On Thu, 15 May 2008, Timothy Murphy wrote:
> My impression is that while random number generation based on
> quantum theory sounds a nice idea, in practice a mathematical
> pseudo-random number generator is probably much more reliable, and
> certainly much simpler.
>> By definition, it is impossible to test if a source is random; What
> reason do you have to suppose your "Zener approach" (which I didn't
> really understand) produces random output?
>> I haven't seen any evidence that intelligently designed
> pseudo-random number generators have ever caused any problem.
> Personally, I'd trust Knuth much more than any DIY device.
Trust a mathematician to put their faith in the abstract over the
I don't have my Knuth handy to be more specific, but my (terribly
bad) memory of it is:
- He details some of the tests that exist to detect patterns and help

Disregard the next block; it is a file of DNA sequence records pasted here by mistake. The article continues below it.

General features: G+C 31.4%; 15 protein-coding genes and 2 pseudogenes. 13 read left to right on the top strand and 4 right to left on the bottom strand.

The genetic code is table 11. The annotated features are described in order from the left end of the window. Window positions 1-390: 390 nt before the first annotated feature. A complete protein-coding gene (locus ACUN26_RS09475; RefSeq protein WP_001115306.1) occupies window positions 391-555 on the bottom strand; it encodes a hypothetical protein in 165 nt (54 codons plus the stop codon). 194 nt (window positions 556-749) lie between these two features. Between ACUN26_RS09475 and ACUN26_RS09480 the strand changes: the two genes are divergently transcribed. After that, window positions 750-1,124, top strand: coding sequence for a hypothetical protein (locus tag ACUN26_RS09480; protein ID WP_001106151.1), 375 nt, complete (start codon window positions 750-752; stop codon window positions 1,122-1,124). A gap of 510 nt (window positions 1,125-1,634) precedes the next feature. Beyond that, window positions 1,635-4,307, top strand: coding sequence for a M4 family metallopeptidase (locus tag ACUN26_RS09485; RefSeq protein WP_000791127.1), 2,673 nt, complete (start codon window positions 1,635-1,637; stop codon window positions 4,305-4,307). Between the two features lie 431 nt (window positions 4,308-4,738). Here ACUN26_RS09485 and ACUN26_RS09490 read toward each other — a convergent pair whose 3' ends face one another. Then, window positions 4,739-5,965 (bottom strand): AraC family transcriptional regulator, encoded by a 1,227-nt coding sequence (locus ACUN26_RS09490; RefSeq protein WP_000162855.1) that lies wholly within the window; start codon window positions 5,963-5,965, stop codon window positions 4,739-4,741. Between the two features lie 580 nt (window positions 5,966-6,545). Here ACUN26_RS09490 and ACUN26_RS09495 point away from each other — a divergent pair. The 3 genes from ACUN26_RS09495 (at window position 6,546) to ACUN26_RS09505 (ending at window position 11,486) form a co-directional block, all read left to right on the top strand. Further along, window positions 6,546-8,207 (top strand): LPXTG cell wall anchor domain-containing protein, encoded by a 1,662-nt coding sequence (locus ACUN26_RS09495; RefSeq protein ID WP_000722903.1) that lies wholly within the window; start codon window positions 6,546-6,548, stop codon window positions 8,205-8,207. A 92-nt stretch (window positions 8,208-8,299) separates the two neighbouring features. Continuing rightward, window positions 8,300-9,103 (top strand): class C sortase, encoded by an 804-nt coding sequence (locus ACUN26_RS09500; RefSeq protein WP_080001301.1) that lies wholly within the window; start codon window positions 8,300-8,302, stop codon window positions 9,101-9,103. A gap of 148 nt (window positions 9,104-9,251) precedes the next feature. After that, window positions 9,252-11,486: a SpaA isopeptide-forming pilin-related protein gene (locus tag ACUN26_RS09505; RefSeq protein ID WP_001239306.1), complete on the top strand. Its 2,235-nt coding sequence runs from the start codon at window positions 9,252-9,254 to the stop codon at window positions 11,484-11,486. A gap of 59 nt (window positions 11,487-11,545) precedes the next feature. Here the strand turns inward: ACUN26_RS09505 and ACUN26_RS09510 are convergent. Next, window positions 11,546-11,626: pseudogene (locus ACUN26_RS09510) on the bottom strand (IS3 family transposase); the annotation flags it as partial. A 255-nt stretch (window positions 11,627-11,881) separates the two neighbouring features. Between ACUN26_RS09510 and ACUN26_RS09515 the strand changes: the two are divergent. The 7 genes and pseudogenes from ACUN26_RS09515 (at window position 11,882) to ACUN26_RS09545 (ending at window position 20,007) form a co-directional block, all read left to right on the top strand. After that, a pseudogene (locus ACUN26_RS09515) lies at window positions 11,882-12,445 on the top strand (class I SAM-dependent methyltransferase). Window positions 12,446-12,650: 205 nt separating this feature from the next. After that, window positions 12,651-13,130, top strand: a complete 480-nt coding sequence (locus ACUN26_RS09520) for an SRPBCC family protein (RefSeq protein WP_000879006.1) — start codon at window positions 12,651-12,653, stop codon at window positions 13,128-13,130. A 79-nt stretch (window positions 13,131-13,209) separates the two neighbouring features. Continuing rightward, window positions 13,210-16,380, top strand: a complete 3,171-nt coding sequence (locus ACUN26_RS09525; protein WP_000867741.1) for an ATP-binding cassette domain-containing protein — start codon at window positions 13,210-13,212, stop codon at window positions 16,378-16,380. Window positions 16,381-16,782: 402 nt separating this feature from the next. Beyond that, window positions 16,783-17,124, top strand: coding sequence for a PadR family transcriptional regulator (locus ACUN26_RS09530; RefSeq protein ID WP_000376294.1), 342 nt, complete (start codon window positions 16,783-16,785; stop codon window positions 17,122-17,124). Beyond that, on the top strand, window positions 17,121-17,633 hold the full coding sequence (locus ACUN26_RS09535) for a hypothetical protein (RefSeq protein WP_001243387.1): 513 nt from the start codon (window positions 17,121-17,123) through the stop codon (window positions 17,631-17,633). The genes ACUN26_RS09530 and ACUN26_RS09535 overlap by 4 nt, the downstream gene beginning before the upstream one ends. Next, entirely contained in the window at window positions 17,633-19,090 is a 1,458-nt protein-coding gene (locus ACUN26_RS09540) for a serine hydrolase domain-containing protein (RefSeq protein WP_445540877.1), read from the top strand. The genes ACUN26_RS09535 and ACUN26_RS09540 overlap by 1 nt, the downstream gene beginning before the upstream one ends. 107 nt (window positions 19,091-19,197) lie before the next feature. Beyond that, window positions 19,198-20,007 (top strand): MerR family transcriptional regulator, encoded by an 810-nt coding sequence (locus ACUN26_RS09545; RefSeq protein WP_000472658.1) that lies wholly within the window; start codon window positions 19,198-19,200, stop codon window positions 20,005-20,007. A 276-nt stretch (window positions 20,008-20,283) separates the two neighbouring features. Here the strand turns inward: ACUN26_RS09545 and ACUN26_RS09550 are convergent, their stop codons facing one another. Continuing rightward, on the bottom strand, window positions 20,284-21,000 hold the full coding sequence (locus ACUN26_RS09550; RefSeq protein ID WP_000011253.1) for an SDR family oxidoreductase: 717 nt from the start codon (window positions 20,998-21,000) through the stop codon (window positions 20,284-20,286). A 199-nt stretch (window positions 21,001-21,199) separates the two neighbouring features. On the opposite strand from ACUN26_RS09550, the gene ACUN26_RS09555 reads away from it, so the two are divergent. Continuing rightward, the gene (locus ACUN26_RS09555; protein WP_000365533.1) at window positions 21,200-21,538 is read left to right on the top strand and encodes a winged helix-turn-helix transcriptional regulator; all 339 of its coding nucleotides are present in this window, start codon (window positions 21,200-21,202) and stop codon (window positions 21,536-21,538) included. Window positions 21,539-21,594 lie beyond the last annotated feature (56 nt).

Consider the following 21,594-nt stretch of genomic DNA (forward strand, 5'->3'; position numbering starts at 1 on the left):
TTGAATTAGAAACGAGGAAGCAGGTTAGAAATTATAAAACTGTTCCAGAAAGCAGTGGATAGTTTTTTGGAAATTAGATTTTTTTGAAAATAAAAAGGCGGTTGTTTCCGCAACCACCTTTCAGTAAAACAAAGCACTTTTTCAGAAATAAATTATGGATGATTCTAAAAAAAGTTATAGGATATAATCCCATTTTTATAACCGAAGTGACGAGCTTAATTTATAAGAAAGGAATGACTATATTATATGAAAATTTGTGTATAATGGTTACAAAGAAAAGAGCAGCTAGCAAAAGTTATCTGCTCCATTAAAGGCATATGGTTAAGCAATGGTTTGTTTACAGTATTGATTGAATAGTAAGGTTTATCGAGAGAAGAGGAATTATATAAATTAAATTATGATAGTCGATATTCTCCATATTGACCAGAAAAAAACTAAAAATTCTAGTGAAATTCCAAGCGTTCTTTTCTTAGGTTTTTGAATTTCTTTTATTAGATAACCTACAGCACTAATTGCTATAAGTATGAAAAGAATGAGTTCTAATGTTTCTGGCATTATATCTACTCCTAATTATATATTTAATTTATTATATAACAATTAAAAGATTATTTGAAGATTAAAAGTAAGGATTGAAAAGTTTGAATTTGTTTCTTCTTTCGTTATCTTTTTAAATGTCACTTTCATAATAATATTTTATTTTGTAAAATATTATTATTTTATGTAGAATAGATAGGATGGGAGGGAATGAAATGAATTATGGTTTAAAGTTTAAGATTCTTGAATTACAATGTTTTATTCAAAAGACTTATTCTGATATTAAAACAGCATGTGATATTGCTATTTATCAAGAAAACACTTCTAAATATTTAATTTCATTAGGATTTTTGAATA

detect non-random data.*
- The Knuth work describes PRNG techniques that are seriously old
(50s or 60s) - I've got this nagging voice in my head that says
that those PRNGs, that were once state-of-the-art, have long been
found to have weaknesses, but I dont know for certain.
If we can't determine randonmess, why should trust the output of a
man-made algorithm that /seems/ random over measurements of physical
processes that we apparently have good reason to believe /are/
Just evolutionary advances in one field would be enough to render
those PRNGs flawed, while it would need major, revolutionary advances
in the other to undermine the empirical, physical-process based RNGs.
* And methinks all PRNGs, such as the openssl one, should constantly
self-test their output in this way. Perhaps then it wouldn't have
taken nearly 2 years to detect that Debian was shipping a getpid()
** The engineering to measure things seems less hard than the math,
to me anyway.
Paul Jakma paul at clubi.iepaul at jakma.org Key ID: 64A2FF6A
An engineer is someone who does list processing in FORTRAN.
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